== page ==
e-mail newsletter
arts and expressions
about SNN
magazine archives


Outspoken : Above and beyond Hollywood
By: Shoilee S. Khan, SNN Editor, John Fraser Secondary, Mississauga, Ontario

"I am confused", these words, scrawled in black marker across a black and white poster that simply read "Outspoken", expressed the perplexed state of mind of many students attending John Fraser Secondary School. In early December, posters with the eerie black print were plastered on practically every wall at John Fraser staring students in the face wherever they happened to venture.

During the second week of December, word got out "Hollywood had hit Fraser". Outspoken, a film written and directed by Matthew Johnson, a student at John Fraser, was premiering at the prestigious Living Arts Centre in Mississauga. Excitement spread like wild fire! Tickets sold faster than Johnson and his assistant directors, Chelsea Flook and Eric Davis could hand them out.

So how could a bunch of seventeen-year-old high school novices pull off a stunt like that? The fact is, Johnson, Flook and Davis aren't novices; at this tender age, they're already professionals and show no sign of slowing down.

It all began in November 2000 when Johnson felt the angst and drive to do something ‘big'. Shortly after he had completed a couple of well-received short films, Johnson began writing a script and upon completion received an offer from a prospective buyer who didn't seem to care about the integrity of the script, but rather the idea of owning it. Refusing the offer, Johnson launched himself on a year long campaign, determined to bring his script to life. In April of 2001, Johnson recruited Chelsea Flook, also a student at Fraser, as an assistant director and together they approached Film Brats, a production company based in Toronto.

It was instant success. Producer Randi Richmond provided Johnson and Flook with a $3000 bursary to fund the movie. With $5000 burning in their pockets, (the remaining $2000 provided by some very nice family members), the two budding directors headed off into the filming world purchasing a professional D.V. camera, make-up, props, and renting the picturesque halls of John Fraser for the final riveting scene of the movie. After months of blood, sweat and tears, the movie was completed and ready for public scrutiny. The long awaited day arrived: Friday, December 14th, the first public screening of the movie. The majestic halls of the Living Arts Centre echoed in the friendly chatter and laughter of students, teachers and curious adults from all around Mississauga excitedly awaiting the premiere of Outspoken. Showing at three separate times, 6:00, 8:00 and 10.00 pm, the tickets were all sold out.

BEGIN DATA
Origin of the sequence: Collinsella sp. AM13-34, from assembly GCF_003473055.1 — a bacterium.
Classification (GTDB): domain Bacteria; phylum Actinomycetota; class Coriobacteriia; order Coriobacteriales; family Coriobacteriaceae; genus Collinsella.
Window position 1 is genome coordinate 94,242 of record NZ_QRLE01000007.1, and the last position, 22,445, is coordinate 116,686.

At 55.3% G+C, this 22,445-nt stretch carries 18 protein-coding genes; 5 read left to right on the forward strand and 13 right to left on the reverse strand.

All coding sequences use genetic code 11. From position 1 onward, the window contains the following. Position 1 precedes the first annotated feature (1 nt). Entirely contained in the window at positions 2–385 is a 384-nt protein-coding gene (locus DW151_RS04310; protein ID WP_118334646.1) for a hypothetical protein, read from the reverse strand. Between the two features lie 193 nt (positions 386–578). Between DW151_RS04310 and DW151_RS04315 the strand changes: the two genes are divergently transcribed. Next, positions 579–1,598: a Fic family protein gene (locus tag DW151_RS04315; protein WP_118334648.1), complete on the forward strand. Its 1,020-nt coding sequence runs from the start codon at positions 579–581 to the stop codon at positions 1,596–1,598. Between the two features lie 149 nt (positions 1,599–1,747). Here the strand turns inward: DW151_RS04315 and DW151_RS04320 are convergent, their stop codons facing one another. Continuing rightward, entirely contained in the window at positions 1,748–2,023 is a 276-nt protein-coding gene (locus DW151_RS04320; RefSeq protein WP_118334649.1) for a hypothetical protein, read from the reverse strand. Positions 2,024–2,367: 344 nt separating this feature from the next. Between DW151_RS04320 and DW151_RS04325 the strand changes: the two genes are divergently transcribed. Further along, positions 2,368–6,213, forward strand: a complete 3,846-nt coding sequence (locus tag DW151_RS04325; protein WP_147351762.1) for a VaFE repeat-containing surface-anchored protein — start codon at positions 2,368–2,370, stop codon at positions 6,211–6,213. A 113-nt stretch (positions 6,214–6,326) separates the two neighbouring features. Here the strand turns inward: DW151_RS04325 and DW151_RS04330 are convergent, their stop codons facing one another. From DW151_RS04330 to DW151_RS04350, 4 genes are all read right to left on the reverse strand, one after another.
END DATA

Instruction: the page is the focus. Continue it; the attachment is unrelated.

After viewing the film, the words ‘student made movie' took on a new meaning. The intellectual meaning of the movie had the integrity, honesty and heart-wrenching emotion that much of the teen flicks spewing out of Hollywood lack. Starring Chris Bernaerts as Michael Wyman, Outspoken is a film that meets the challenge of explaining the true meaning of isolation and self-realization. "An analysis for the human need of communication, says Johnson. "Communication is the transfer of information between any two media, how we humans grow into what we are".

Outspoken follows the life of Michael Wyman, a student ignored and neglected who is essentially a silent figure walking through the motions of life. He finds solace in his computer but his world begins to fall apart when he discovers that what he deems as reality isn't reality at all. The final scenes of the movie depict Michael Wyman's attempt to bring his reality to life through extreme and violent means.

Filmed in the main atrium of John Fraser, the final scene required over 150 extras and multitudes of preparation organized by Flook. "Without Chelsea, I don't know what I would've done, she was responsible for all the technical work", comments Johnson. "It was definitely an incredible experience", says Flook nodding thoughtfully.

An incredible experience indeed! Viewers left the theatre with the film lingering on their minds. Outspoken spoke to the audience, and the audience listened and held its message. Who was it that said, "a good film will leave you satisfied, but a great film will never leave you?"

Well whoever it was would definitely agree that Outspoken could rightfully be deemed a ‘great film'.